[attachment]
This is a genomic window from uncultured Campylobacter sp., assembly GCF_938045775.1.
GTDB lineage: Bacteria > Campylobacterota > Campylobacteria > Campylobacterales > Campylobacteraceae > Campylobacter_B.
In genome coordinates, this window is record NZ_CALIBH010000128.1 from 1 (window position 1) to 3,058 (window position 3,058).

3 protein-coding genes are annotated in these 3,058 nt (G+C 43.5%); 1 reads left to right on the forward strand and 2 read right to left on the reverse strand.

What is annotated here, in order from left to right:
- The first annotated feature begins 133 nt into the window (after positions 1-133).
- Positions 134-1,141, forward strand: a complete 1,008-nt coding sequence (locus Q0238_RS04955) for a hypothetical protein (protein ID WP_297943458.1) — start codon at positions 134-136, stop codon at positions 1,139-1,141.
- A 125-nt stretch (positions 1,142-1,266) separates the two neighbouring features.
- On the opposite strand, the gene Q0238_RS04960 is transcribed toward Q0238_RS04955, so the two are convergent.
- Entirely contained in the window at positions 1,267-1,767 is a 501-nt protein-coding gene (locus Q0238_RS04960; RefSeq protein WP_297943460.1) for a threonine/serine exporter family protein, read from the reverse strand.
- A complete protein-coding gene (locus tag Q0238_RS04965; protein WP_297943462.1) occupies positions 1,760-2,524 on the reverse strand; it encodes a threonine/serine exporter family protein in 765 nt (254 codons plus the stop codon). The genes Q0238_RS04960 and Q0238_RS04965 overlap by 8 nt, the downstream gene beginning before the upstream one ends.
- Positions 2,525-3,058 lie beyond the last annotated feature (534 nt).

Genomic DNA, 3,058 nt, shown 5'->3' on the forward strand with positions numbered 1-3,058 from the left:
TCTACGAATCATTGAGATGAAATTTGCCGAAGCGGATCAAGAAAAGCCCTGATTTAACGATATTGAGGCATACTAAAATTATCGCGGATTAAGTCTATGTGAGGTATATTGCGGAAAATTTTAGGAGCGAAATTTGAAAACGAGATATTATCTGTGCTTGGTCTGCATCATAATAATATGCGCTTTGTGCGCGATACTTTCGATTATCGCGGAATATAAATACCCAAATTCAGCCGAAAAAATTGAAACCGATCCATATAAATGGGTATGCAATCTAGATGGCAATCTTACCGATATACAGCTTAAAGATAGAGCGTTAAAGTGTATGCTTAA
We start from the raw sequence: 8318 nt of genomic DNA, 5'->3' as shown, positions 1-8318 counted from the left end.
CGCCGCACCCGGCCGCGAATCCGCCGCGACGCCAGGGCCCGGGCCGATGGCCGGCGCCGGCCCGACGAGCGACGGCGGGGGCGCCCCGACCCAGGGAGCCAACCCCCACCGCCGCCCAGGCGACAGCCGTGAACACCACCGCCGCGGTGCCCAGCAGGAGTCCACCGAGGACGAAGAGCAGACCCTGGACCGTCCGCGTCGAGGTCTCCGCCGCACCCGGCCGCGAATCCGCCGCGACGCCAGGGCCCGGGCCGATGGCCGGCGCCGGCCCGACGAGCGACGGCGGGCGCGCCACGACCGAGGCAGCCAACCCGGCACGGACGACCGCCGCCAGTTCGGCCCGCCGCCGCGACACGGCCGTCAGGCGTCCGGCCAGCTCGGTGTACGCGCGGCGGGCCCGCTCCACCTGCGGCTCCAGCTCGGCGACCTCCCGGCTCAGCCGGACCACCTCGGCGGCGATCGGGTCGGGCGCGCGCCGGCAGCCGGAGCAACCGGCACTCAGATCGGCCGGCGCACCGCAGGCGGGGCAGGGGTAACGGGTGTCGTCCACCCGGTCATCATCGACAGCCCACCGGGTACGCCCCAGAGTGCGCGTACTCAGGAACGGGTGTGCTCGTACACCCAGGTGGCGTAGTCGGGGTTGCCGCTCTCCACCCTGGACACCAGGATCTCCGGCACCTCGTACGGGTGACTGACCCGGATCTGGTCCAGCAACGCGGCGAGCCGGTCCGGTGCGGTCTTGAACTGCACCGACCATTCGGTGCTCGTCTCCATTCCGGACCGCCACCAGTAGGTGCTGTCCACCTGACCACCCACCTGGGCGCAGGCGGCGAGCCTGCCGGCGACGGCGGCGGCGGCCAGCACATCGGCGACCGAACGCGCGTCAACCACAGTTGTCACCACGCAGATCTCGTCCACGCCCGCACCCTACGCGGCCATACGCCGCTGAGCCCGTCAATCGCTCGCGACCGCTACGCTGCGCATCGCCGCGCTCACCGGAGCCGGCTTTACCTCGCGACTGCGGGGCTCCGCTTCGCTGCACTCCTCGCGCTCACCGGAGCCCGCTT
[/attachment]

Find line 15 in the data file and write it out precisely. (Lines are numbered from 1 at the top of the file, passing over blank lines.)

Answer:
We start from the raw sequence: 8318 nt of genomic DNA, 5'->3' as shown, positions 1-8318 counted from the left end.